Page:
It was a daunting task, even for an experienced beekeeper.
A huge colony of feral bees had set up home in the loft of a house on the outskirts of Los Angeles and they had to be removed.
A previous attempt to kill the nest failed because the honeycomb, which contains honey and bee larvae, was left intact.
But Keith Roberts had no intention of exterminating the colony. Like many beekeepers, he is battling the worst crisis to hit the beekeeping world in decades.
For the fourth year in a row, about a third of honeybee hives in the United States died off during the past winter. Worker bees are succumbing to a mysterious phenomenon known as Colony Collapse Disorder (CCD), which scientists are still struggling to understand.
So when Mr Roberts comes across a thriving nest of feral bees, his company views it as an opportunity to replenish the dwindling populations of commercial honeybees.
Our mission statement is: "Save the buzz, one hive at a time," he explains.
"We are passionate about bee relocation and the importance of identifying hives and their colonies that are located in structures.
"Instead of having the owner eliminate them, exterminate them, we take the time to put them into proper hives and take them out to the orchards where they can work properly and still continue on their happy lives."
There is evidence that despite CCD, there are thriving colonies of feral honeybees still intact in the wild. Enthusiasts believe that they could play a pivotal role in developing disease resistant stocks.
"My experience has been that the feral colonies are survivors," explains Mr Roberts.
He says that because the bees have not been "pampered in apiaries and given the best of the best" they have more hygienic hives
"And they're exposed to a natural selection that enables them to be stronger," Mr Roberts continues.
"They may be the solution to the crisis because we're able to get those genetics and save them, hopefully utilise them and try to isolate why they are so much better, why they are stronger and increase their lineage to other hives."
The feral hive in the loft in Los Angeles, a thriving, buzzing mass of bees, presented a perfect opportunity to put the theory into practice.
The bees had entered the house through a tiny hole in the wall, under the eaves. Their nest, which had been in place for about three years, fit into a space approximately a metre square.
"It was by far the largest hive, feral colony, I have ever come across," says Mr Roberts.
"We removed a total over 80lbs (36kg) worth of honey."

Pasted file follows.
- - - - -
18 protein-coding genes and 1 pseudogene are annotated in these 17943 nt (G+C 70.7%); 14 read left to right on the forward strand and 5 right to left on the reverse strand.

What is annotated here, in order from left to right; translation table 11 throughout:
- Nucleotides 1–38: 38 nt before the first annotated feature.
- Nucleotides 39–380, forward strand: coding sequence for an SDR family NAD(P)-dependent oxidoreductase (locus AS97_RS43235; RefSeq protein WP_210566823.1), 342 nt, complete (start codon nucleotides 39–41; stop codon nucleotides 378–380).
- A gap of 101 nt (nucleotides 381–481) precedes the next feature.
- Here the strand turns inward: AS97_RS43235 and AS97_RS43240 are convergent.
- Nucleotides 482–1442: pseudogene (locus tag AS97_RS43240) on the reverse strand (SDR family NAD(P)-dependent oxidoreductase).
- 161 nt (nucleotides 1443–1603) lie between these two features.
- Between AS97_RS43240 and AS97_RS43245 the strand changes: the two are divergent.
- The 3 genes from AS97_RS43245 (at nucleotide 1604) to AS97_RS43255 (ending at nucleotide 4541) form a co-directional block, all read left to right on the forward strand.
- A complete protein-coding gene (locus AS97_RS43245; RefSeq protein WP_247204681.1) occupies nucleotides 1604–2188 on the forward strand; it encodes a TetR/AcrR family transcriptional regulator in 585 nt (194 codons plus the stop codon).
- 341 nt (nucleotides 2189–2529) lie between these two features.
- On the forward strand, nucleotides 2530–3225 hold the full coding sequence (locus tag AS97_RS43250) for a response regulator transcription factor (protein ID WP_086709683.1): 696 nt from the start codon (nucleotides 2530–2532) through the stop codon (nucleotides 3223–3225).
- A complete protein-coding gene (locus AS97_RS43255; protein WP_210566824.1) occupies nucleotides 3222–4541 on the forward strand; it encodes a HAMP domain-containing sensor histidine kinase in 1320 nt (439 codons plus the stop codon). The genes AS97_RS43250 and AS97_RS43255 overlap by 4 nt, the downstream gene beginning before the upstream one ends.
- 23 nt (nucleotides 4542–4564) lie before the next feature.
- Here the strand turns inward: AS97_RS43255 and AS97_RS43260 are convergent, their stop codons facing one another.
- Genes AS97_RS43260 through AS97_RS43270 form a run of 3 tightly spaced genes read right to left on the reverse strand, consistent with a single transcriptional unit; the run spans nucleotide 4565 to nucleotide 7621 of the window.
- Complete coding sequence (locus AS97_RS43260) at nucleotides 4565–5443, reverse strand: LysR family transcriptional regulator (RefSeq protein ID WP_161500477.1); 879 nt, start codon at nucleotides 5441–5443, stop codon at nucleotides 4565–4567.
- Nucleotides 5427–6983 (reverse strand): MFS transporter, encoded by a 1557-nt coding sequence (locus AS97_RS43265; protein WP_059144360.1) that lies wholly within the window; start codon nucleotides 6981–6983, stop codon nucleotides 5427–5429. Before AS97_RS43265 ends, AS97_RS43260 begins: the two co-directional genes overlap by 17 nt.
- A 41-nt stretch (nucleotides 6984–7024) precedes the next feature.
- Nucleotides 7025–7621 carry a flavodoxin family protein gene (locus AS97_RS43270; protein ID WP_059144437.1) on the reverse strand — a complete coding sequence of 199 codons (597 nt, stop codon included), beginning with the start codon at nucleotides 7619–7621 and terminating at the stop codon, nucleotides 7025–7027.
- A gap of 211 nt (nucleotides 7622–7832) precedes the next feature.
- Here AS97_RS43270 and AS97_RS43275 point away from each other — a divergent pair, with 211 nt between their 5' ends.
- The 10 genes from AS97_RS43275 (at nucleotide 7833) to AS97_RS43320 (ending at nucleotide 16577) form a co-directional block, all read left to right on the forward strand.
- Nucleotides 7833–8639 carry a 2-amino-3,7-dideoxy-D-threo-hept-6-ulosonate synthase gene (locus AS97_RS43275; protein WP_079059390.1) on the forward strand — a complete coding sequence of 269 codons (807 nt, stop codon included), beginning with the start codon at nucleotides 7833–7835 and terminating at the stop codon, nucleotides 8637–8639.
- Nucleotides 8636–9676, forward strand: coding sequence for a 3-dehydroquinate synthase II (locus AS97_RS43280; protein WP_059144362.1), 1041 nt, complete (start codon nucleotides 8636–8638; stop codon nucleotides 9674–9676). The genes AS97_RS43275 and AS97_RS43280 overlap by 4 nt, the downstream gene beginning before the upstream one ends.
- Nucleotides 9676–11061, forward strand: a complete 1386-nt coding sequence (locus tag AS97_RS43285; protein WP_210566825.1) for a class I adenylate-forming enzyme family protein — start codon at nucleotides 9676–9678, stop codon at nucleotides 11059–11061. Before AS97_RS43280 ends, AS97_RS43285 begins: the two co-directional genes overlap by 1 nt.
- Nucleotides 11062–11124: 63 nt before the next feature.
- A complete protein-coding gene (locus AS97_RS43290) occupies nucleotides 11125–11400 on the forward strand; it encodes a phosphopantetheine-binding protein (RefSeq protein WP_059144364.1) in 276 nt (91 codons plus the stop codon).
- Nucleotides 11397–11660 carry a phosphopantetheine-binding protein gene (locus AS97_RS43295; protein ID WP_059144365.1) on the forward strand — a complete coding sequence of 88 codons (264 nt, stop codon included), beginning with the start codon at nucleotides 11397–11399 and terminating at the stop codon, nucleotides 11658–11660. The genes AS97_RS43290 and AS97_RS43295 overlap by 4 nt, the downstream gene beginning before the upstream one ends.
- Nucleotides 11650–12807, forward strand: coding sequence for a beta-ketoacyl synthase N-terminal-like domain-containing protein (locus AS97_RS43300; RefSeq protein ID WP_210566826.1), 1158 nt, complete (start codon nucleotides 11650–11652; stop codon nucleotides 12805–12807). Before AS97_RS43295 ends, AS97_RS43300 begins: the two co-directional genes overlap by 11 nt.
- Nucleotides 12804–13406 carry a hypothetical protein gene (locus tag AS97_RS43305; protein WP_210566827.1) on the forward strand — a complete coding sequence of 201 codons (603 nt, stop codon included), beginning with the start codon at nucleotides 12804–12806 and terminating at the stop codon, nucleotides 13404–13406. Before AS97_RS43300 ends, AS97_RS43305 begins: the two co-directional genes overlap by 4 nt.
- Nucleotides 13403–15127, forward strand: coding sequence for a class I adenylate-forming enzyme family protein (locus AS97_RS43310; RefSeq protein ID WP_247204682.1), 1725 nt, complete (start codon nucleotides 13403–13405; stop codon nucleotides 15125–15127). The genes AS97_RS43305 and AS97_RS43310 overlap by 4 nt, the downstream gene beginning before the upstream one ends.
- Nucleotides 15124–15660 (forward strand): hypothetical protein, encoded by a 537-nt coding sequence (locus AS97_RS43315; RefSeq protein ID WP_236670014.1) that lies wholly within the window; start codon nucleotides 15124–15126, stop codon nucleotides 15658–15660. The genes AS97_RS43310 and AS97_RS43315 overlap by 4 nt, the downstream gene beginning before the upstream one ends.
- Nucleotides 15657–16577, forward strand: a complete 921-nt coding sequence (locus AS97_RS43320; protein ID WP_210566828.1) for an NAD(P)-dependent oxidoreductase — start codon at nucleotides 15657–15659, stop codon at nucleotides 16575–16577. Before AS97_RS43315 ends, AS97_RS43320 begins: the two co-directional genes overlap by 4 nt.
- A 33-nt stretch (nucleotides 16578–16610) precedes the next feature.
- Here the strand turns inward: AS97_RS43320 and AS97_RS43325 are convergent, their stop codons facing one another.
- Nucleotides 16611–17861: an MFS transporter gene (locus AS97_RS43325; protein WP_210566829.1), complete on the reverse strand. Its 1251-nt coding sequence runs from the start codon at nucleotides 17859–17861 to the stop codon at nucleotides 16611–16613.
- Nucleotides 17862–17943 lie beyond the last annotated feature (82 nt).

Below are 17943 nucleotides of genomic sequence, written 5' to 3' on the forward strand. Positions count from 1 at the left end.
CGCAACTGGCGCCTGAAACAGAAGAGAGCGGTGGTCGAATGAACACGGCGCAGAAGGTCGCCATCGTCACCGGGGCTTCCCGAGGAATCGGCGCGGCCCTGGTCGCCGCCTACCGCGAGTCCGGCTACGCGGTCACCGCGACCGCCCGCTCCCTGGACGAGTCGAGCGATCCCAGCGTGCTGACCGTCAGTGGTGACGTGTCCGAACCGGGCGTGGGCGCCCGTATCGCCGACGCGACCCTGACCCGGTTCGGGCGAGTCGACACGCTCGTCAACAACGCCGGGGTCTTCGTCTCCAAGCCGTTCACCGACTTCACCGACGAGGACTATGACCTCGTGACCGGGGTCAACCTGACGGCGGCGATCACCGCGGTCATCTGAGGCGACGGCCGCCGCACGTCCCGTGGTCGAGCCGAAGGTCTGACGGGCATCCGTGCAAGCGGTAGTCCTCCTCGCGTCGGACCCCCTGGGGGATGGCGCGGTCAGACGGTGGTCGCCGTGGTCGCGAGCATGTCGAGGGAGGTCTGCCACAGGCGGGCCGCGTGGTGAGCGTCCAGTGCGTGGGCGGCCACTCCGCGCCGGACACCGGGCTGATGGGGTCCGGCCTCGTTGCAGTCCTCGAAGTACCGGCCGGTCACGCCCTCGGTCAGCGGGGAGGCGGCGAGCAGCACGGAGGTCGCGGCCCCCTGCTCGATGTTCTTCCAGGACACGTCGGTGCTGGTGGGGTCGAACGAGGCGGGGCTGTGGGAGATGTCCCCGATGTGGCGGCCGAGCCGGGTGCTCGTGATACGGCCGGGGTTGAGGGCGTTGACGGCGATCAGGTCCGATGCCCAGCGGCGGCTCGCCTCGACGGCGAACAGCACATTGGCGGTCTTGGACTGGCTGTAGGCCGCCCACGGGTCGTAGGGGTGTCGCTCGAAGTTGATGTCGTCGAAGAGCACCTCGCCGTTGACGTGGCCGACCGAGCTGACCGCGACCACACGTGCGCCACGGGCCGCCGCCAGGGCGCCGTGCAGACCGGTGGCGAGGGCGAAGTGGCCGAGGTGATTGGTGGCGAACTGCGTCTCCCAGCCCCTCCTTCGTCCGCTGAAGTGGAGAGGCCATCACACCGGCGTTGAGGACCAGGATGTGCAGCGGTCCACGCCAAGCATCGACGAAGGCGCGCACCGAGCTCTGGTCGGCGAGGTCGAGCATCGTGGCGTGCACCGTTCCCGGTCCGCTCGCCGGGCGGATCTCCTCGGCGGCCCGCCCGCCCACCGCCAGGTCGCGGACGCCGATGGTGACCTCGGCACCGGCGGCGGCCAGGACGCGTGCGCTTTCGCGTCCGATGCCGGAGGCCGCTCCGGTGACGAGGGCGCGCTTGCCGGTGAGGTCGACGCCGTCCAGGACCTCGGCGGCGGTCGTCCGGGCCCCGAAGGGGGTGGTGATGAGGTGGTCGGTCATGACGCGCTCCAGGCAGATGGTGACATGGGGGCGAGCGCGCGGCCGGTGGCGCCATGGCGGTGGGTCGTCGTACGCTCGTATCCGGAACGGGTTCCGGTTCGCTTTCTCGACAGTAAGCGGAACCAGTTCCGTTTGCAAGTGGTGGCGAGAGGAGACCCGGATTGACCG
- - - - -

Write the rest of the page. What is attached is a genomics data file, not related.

An estimated 80,000 bees were removed from the loft. The bees were strongly defensive and flying around erratically when they were disturbed.
Their aggressive behaviour suggested they were partially Africanised or killer bees, as they are sometimes described.
Africanised honeybees are the result of interbreeding between European bees and bees from Africa. They are common in southern California and may not always be suitable for commercial honey production.
The rescued feral bees proved to be extremely strong and a colony that had clearly managed to survive CCD. They have been moved to hives so that their behaviour can be monitored.
"Just because they are a little more lively when I open up the hive doesn't mean that they are beyond hope," Mr Roberts explains .
"I can take a lot of time to save the good genetics, the good things about them and try to weed out the bad, like their aggressiveness.
"Hopefully [I can] produce queens that produce strong amounts of honey and a healthy hive without having to spend a lot of money and a lot of chemicals to medicate and treat my bees."
Bee enthusiasts around California are trying to convince communities to befriend feral bees.
The city of Santa Monica is currently re-evaluating its longstanding policy of exterminating swarms of bees and a law prohibiting the keeping of bees within city limits may be overturned.
Local advocates have urged the city to capture the swarms, re-house them in temporary hives on city land, and then transport them to agricultural areas in California where the bees are needed by farmers to pollinate crops.
"They're extremely healthy bees, strong producers and obviously very resistant to the varroa mites and the pathogens that are wiping out our bees across the country," says Mr Roberts.
"So these bees might very well hold the key to healthier bees in the general pool and I hope to put them to work."